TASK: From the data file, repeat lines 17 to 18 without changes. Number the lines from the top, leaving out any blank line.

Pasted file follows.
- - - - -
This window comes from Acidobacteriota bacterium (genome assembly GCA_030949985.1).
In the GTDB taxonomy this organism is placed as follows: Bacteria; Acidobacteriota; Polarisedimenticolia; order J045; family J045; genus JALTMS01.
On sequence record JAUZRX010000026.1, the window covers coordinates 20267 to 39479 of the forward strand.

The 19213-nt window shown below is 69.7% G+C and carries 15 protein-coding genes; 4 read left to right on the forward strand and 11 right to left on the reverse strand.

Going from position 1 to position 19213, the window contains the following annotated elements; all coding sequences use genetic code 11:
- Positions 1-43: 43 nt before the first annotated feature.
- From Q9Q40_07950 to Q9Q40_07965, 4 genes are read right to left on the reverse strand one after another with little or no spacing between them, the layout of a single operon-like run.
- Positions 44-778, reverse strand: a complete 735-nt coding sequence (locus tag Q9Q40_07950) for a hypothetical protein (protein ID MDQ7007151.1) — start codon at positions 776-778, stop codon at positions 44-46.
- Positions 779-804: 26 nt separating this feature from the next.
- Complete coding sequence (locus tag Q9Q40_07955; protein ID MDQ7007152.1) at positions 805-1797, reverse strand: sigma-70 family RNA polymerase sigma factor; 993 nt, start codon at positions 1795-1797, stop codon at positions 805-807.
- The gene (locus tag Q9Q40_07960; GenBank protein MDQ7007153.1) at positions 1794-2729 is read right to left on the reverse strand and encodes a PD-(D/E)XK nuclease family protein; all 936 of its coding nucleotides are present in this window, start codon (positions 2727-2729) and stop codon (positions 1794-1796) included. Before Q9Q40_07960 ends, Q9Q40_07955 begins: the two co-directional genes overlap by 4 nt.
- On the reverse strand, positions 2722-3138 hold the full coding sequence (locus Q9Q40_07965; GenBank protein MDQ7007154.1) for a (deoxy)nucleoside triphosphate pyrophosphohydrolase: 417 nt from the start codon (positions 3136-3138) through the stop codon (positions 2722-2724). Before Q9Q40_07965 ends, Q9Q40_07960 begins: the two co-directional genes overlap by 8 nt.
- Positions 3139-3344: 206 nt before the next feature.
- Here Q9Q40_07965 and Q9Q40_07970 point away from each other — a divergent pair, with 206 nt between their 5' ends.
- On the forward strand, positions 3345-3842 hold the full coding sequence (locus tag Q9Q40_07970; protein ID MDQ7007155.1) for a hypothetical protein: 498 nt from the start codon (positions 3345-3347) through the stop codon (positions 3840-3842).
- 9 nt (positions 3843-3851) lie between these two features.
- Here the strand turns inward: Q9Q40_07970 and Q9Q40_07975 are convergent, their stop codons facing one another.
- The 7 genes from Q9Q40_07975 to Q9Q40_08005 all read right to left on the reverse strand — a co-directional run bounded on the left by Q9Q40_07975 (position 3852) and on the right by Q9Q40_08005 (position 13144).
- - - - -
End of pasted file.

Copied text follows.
- Here the strand turns inward: Q9Q40_07970 and Q9Q40_07975 are convergent, their stop codons facing one another.
- The 7 genes from Q9Q40_07975 to Q9Q40_08005 all read right to left on the reverse strand — a co-directional run bounded on the left by Q9Q40_07975 (position 3852) and on the right by Q9Q40_08005 (position 13144).